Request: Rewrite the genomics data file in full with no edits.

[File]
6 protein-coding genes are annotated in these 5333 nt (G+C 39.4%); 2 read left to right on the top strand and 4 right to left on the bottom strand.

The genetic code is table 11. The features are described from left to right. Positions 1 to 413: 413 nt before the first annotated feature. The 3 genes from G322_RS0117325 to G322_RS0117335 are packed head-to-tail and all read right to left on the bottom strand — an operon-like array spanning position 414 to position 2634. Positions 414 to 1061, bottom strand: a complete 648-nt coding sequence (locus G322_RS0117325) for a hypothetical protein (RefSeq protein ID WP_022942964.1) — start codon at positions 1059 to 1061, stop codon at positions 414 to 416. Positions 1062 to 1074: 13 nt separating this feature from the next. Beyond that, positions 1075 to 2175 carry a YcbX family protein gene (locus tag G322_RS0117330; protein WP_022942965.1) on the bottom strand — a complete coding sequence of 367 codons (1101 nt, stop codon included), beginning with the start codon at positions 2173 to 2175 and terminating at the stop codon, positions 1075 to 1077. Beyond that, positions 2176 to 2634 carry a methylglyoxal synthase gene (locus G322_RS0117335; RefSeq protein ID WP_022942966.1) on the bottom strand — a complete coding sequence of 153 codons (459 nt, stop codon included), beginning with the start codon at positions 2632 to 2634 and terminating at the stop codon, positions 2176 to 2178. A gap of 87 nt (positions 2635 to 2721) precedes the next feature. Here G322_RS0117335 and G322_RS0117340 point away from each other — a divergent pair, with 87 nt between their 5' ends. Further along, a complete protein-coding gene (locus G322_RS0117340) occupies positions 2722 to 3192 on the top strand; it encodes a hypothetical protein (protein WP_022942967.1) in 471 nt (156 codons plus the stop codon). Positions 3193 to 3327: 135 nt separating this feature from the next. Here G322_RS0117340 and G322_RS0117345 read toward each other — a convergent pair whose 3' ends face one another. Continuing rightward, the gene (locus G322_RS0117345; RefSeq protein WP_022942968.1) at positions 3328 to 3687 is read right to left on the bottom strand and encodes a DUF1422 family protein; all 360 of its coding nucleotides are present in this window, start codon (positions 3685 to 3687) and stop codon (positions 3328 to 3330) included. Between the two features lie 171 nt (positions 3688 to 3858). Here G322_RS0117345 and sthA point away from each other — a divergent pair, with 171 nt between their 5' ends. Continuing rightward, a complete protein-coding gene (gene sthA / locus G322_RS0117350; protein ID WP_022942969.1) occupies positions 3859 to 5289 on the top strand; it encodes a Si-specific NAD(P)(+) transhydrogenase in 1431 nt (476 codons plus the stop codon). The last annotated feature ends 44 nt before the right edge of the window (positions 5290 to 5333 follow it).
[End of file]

6 protein-coding genes are annotated in these 5333 nt (G+C 39.4%); 2 read left to right on the top strand and 4 right to left on the bottom strand.

The genetic code is table 11. The features are described from left to right. Positions 1 to 413: 413 nt before the first annotated feature. The 3 genes from G322_RS0117325 to G322_RS0117335 are packed head-to-tail and all read right to left on the bottom strand — an operon-like array spanning position 414 to position 2634. Positions 414 to 1061, bottom strand: a complete 648-nt coding sequence (locus G322_RS0117325) for a hypothetical protein (RefSeq protein ID WP_022942964.1) — start codon at positions 1059 to 1061, stop codon at positions 414 to 416. Positions 1062 to 1074: 13 nt separating this feature from the next. Beyond that, positions 1075 to 2175 carry a YcbX family protein gene (locus tag G322_RS0117330; protein WP_022942965.1) on the bottom strand — a complete coding sequence of 367 codons (1101 nt, stop codon included), beginning with the start codon at positions 2173 to 2175 and terminating at the stop codon, positions 1075 to 1077. Beyond that, positions 2176 to 2634 carry a methylglyoxal synthase gene (locus G322_RS0117335; RefSeq protein ID WP_022942966.1) on the bottom strand — a complete coding sequence of 153 codons (459 nt, stop codon included), beginning with the start codon at positions 2632 to 2634 and terminating at the stop codon, positions 2176 to 2178. A gap of 87 nt (positions 2635 to 2721) precedes the next feature. Here G322_RS0117335 and G322_RS0117340 point away from each other — a divergent pair, with 87 nt between their 5' ends. Further along, a complete protein-coding gene (locus G322_RS0117340) occupies positions 2722 to 3192 on the top strand; it encodes a hypothetical protein (protein WP_022942967.1) in 471 nt (156 codons plus the stop codon). Positions 3193 to 3327: 135 nt separating this feature from the next. Here G322_RS0117340 and G322_RS0117345 read toward each other — a convergent pair whose 3' ends face one another. Continuing rightward, the gene (locus G322_RS0117345; RefSeq protein WP_022942968.1) at positions 3328 to 3687 is read right to left on the bottom strand and encodes a DUF1422 family protein; all 360 of its coding nucleotides are present in this window, start codon (positions 3685 to 3687) and stop codon (positions 3328 to 3330) included. Between the two features lie 171 nt (positions 3688 to 3858). Here G322_RS0117345 and sthA point away from each other — a divergent pair, with 171 nt between their 5' ends. Continuing rightward, a complete protein-coding gene (gene sthA / locus G322_RS0117350; protein ID WP_022942969.1) occupies positions 3859 to 5289 on the top strand; it encodes a Si-specific NAD(P)(+) transhydrogenase in 1431 nt (476 codons plus the stop codon). The last annotated feature ends 44 nt before the right edge of the window (positions 5290 to 5333 follow it).